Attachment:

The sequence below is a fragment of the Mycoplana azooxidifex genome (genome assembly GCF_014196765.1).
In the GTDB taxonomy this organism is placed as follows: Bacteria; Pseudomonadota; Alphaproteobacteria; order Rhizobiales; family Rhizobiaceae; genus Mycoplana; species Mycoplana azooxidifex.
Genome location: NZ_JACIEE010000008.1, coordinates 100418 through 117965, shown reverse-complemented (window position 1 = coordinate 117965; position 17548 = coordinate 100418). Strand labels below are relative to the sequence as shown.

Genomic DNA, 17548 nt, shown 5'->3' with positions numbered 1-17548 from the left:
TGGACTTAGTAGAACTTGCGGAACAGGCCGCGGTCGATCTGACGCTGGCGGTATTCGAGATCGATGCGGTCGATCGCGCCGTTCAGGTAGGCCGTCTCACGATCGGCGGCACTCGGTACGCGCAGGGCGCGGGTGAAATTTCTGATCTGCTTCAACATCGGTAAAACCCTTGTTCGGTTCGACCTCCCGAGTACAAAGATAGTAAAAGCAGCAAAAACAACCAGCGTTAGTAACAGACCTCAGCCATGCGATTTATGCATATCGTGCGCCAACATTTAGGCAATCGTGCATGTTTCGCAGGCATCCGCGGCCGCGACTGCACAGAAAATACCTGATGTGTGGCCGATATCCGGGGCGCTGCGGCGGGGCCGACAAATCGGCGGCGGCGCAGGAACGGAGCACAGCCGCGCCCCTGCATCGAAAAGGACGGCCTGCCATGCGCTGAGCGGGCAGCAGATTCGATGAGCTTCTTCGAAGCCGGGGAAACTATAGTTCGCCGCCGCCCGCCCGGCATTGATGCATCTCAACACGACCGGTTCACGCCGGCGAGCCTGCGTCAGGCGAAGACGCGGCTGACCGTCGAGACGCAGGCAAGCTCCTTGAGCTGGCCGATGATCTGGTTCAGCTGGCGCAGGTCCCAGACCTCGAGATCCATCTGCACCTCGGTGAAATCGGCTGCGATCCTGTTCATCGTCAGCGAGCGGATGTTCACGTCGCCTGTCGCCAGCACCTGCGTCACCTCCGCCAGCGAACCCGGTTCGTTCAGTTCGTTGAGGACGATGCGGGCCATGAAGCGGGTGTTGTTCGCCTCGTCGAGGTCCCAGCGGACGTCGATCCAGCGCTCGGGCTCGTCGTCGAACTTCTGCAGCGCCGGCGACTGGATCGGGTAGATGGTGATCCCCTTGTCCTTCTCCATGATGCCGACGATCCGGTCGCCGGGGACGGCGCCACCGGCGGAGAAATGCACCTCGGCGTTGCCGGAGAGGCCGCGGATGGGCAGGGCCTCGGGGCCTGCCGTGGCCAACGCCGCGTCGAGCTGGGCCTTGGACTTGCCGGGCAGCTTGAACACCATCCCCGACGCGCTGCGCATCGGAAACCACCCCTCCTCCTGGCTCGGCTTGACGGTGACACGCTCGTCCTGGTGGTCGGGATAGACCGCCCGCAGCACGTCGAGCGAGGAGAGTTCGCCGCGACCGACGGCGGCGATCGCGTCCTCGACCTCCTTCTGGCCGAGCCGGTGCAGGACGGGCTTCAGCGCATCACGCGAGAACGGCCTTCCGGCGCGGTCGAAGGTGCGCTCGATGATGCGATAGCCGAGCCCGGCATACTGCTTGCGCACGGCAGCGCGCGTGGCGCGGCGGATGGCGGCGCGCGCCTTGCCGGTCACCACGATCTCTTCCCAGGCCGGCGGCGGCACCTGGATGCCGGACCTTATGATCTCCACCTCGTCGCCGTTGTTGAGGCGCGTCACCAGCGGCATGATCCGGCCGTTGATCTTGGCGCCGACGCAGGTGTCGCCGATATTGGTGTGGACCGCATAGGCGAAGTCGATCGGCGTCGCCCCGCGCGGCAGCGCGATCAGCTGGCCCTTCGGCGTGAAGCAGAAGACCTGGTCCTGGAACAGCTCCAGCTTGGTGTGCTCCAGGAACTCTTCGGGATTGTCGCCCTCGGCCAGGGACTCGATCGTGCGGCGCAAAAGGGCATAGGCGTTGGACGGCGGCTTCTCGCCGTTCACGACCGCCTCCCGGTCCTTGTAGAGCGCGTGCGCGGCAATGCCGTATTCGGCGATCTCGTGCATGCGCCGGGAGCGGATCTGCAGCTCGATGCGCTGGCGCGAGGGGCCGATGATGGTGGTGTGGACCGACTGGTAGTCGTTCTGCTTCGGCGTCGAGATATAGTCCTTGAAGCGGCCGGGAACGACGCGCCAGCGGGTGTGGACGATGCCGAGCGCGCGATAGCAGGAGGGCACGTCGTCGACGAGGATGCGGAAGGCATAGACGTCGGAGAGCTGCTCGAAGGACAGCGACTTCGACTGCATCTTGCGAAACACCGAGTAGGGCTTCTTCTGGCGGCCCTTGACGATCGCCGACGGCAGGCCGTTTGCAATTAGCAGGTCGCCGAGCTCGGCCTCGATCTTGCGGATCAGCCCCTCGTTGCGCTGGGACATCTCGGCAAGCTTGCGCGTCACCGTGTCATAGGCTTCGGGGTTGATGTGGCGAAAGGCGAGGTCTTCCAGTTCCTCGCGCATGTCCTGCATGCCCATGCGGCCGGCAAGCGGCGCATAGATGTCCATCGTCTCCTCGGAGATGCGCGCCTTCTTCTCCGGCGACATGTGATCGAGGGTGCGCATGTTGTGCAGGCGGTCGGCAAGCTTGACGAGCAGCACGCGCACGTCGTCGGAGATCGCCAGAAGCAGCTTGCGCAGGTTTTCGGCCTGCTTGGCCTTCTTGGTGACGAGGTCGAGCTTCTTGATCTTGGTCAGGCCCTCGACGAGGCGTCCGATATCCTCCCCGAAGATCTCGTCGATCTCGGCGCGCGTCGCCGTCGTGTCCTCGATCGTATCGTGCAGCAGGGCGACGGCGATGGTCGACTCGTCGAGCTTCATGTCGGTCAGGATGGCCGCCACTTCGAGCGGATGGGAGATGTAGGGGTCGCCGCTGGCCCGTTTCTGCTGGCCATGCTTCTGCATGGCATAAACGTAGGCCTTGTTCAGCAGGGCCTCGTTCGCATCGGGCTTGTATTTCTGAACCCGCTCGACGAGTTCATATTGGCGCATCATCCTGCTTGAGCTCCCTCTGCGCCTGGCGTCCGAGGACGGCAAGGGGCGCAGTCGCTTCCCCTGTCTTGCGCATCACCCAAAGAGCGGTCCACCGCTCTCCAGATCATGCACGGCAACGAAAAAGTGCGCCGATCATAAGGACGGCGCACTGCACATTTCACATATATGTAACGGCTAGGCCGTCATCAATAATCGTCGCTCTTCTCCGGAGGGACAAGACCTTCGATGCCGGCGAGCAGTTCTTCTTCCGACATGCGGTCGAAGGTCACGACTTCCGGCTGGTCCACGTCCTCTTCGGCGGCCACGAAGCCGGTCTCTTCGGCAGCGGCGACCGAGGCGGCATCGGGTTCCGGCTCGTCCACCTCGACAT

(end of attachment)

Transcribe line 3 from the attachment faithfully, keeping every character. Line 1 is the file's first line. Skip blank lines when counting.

Genome location: NZ_JACIEE010000008.1, coordinates 100418 through 117965, shown reverse-complemented (window position 1 = coordinate 117965; position 17548 = coordinate 100418). Strand labels below are relative to the sequence as shown.